World’s Smallest Mona Lisa Created, Painting Is Thinner Than Human Hair [PHOTOS]

on August 06 2013 11:13 AM

mona3 Researchers at the Georgia Institute of Technology have recreated the Leonardo Da Vinci masterpiece with a technique that can be used for nanomanufacturing.  Georgia Tech

Mona Lisa’s smile has been recreated on a microscopic scale.

The world-famous painting has been “painted” on a surface that is approximately 30 microns in width, roughly one-third the width of human hair. Researchers at the Georgia Institute of Technology recreated the world's smallest version of Leonardo Da Vinci’s masterpiece in an attempt to demonstrate a technique that can be used for nanomanufacturing.

The black-and-white Mona Lisa copy was created using a microscope and process known as ThermoChemical NanoLithography. Using a precise application of heat, the team proceeded pixel by pixel to apply the right amount of heat to get the color of grey it desired. The more heat used, the darker the surface area became, Popular Science reports.

"By tuning the temperature, our team manipulated chemical reactions to yield variations in the molecular concentrations on the nanoscale," Jennifer Curtis, an associate professor in the School of Physics and the study's lead author, said in a statement.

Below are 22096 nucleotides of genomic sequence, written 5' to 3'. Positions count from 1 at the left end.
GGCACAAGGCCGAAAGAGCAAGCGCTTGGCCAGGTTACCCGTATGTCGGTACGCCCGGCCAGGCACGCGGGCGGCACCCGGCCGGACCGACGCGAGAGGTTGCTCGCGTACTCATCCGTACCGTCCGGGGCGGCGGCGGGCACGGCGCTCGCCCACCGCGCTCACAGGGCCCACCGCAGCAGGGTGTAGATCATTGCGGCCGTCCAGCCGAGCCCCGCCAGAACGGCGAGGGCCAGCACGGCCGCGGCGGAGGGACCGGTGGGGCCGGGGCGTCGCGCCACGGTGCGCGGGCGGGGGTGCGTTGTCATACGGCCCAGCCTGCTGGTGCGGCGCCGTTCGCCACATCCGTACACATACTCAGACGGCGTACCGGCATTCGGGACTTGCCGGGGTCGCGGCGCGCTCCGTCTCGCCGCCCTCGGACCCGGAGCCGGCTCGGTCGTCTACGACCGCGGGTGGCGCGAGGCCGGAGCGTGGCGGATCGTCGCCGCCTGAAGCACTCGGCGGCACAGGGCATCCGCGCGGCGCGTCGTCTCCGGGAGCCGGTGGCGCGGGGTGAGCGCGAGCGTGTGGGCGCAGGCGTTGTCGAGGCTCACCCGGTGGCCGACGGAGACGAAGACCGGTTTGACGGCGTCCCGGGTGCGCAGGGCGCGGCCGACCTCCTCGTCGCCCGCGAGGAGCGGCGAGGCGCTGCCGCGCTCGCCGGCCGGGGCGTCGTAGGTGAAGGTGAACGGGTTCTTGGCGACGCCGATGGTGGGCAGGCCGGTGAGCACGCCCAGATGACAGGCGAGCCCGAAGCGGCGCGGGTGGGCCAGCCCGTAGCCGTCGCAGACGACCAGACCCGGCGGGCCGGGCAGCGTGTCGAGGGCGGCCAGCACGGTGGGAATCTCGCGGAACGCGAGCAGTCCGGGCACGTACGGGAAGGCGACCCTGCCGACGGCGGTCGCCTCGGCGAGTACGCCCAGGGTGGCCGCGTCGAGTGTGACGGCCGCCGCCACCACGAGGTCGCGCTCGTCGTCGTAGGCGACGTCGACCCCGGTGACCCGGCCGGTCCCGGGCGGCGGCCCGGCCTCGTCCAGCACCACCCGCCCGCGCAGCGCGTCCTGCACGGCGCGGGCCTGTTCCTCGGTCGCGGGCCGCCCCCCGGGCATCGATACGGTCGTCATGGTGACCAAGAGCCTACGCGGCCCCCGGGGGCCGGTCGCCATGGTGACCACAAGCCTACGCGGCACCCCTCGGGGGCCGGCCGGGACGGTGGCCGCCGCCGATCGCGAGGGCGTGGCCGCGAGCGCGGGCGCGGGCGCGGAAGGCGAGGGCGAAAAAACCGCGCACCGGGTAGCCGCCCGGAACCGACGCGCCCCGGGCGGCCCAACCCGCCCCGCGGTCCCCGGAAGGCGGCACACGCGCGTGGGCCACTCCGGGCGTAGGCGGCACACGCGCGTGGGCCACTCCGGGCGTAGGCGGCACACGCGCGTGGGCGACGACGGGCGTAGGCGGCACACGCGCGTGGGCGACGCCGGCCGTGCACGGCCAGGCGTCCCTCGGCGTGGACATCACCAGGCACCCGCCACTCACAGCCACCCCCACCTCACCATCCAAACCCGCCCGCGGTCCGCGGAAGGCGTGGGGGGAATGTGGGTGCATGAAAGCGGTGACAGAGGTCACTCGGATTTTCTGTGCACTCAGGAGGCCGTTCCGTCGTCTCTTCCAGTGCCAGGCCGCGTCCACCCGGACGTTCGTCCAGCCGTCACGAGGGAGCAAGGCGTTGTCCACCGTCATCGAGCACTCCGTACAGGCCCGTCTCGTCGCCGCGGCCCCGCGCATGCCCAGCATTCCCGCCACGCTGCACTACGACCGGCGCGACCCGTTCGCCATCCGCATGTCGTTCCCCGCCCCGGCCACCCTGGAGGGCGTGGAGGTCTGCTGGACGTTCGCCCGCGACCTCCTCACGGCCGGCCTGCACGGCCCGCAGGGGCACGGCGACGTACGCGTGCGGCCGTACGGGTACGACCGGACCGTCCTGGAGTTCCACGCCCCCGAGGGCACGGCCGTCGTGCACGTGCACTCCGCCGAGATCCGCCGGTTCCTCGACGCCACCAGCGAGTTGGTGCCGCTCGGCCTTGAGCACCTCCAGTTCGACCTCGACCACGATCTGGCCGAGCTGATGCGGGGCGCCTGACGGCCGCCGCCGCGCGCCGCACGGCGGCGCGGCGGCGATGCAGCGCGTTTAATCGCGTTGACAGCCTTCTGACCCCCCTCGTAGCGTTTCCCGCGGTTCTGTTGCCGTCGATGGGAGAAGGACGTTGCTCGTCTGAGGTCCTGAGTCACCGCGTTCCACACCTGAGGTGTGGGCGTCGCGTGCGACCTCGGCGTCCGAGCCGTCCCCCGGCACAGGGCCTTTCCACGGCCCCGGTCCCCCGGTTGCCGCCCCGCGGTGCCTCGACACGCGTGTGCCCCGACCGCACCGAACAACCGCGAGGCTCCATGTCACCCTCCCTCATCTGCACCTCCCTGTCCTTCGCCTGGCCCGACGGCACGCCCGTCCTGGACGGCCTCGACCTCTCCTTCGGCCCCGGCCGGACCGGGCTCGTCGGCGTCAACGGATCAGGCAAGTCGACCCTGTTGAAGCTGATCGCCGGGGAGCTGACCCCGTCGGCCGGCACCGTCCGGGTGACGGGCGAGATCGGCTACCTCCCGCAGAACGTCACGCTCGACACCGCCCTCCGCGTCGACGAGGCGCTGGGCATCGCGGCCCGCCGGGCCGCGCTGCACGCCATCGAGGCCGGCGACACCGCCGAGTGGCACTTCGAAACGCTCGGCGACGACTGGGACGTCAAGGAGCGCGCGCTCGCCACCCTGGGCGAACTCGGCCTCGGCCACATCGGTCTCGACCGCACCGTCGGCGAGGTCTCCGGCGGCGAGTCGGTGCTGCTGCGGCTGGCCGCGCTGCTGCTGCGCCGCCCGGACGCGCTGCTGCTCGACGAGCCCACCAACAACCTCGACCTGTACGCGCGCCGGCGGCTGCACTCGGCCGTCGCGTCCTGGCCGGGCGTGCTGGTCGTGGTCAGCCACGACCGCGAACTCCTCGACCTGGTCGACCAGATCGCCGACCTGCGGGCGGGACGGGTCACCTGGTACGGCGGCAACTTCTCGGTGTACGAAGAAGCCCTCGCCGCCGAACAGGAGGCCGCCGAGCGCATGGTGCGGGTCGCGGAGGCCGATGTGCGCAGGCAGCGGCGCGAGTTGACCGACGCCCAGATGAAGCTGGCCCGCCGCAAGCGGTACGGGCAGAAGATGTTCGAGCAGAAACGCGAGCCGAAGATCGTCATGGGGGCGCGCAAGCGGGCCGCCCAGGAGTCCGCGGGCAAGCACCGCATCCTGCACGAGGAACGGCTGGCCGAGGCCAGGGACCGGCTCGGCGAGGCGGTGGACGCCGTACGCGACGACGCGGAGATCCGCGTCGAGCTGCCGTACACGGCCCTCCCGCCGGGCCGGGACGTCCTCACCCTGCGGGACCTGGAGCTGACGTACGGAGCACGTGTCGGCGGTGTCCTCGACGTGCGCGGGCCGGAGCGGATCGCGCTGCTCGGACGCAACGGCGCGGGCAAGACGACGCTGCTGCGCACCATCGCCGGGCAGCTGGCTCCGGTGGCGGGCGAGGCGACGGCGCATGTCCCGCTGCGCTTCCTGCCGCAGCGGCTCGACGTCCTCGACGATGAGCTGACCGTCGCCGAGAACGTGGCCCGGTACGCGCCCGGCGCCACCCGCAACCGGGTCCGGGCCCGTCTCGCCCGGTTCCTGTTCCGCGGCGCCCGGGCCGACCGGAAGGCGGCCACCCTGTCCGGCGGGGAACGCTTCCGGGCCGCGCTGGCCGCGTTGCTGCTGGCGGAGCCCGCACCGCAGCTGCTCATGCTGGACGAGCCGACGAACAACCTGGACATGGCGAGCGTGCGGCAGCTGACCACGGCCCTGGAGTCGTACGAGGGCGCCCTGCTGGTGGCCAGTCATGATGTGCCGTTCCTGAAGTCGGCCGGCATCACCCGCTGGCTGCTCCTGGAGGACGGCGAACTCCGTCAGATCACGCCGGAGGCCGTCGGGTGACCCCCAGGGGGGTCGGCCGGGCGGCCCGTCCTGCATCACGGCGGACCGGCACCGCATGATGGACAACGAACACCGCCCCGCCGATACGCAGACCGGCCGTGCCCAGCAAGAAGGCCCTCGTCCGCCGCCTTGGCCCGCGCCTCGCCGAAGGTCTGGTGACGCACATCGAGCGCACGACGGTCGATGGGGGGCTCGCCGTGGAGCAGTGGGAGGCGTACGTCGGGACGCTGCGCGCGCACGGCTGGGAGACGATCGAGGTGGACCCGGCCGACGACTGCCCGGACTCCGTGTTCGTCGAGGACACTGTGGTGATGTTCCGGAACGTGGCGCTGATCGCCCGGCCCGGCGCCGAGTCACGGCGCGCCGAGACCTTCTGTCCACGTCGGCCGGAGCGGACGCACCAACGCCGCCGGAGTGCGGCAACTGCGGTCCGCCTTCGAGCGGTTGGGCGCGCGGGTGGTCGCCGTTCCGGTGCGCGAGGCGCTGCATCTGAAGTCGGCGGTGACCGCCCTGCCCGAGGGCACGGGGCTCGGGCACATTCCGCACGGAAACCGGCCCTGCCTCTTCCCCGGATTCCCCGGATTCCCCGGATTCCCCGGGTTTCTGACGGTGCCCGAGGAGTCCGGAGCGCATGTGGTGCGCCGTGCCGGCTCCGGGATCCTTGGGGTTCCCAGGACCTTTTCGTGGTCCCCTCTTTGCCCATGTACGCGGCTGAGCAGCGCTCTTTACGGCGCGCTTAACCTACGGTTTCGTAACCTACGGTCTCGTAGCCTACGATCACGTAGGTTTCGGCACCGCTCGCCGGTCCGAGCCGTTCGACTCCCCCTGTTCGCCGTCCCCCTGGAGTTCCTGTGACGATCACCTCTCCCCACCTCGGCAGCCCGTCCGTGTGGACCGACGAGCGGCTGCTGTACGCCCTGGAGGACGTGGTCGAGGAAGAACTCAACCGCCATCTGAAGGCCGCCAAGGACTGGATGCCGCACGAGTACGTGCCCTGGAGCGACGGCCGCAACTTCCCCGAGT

mona1 Researchers at the Georgia Institute of Technology have recreated Leonardo Da Vinci's masterpiece with a technique that can be used for nanomanufacturing.  Georgia Tech

mona2 Researchers at the Georgia Institute of Technology have recreated the Leonardo Da Vinci masterpiece with a technique that can be used for nanomanufacturing.  Georgia Tech

 

Researchers say the technique could be used to create chemical gradients to perform experiments in nanoelectronics, optoelectronics and bioengineering that have been previously impractical. Since the technique is “relatively straightforward,” researchers say it can be used in both academic and industrial laboratories.

TCNL, the technique in question, could be used to create proteins, DNA and nanoparticles, according to the Georgia Tech researchers who developed the process in 2009.

“We’ve created a way to make independent patterns of multiple chemicals on a chip that can be drawn in whatever shape you want,” Curtis said. He added that TCNL is fast, moving at 1 millimeter per second.

“It allows scientists to very rapidly draw many things that can then be converted to any number of different things, which themselves can bind selectively to yet any number of other things,” said Seth Marder, professor at Georgia Tech’s School of Chemistry and Biochemistry.

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